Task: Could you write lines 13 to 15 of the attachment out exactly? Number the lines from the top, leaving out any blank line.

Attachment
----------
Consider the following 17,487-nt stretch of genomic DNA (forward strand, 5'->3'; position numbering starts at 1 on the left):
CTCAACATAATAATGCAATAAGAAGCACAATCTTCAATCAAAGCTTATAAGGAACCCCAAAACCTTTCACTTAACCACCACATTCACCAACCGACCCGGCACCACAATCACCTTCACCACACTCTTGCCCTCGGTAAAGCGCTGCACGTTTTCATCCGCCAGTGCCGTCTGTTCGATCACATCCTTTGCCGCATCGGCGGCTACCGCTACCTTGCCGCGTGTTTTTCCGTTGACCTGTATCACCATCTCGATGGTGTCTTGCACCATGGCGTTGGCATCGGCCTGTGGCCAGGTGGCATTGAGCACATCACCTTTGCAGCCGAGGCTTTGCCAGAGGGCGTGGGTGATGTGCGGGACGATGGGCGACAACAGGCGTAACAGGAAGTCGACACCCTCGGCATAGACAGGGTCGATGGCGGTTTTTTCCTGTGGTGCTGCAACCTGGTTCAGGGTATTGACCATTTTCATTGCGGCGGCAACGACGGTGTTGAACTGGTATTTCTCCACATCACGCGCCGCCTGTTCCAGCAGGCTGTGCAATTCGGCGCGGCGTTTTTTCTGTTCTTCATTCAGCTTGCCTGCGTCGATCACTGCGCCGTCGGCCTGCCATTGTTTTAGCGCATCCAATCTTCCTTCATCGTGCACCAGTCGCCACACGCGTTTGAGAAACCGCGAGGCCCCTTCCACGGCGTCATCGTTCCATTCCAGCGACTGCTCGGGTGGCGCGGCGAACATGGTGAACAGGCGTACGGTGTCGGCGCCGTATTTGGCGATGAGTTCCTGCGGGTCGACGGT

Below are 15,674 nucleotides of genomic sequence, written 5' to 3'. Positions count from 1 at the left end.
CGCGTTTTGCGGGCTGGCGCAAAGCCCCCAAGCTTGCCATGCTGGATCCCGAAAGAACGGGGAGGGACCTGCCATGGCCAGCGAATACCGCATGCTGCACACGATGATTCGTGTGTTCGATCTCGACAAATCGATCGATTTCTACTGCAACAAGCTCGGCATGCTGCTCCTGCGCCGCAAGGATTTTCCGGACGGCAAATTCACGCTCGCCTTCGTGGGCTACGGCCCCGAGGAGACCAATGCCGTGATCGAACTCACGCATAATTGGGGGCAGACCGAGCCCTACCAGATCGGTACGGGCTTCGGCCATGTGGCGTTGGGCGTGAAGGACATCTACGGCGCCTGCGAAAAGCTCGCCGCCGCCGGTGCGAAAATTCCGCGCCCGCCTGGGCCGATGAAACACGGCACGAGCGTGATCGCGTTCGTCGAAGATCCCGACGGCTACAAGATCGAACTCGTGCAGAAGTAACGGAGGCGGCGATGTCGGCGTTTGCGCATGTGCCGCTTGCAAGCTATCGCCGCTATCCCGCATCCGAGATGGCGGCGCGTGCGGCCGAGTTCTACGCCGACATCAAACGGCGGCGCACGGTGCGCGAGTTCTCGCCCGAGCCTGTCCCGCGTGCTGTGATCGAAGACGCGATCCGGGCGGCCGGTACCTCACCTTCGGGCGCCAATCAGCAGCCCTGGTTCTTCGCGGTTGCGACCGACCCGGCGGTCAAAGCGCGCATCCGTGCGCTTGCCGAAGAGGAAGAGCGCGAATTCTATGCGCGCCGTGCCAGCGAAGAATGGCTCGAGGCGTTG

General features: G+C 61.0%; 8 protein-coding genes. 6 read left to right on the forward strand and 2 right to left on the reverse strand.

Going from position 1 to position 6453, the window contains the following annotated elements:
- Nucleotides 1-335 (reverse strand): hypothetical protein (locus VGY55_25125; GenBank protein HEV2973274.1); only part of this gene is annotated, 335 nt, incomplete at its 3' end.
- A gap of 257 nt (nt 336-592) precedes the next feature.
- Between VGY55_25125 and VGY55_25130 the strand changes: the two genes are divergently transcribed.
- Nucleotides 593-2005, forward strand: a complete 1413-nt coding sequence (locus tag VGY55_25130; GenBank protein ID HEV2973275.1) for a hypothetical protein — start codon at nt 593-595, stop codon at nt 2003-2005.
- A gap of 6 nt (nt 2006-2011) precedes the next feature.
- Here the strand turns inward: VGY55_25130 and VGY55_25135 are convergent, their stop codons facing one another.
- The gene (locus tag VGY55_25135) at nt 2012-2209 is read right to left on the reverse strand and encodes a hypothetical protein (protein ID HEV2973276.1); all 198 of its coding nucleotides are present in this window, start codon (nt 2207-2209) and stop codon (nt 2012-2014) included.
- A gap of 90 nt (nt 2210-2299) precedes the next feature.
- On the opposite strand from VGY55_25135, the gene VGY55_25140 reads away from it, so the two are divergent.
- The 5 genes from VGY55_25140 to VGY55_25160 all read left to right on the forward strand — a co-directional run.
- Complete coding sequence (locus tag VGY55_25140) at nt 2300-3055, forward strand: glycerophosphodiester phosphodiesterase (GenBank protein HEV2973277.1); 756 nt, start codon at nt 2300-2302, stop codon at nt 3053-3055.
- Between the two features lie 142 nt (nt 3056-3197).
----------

- The gene (locus tag VGY55_25135) at nt 2012-2209 is read right to left on the reverse strand and encodes a hypothetical protein (protein ID HEV2973276.1); all 198 of its coding nucleotides are present in this window, start codon (nt 2207-2209) and stop codon (nt 2012-2014) included.
- A gap of 90 nt (nt 2210-2299) precedes the next feature.
- On the opposite strand from VGY55_25135, the gene VGY55_25140 reads away from it, so the two are divergent.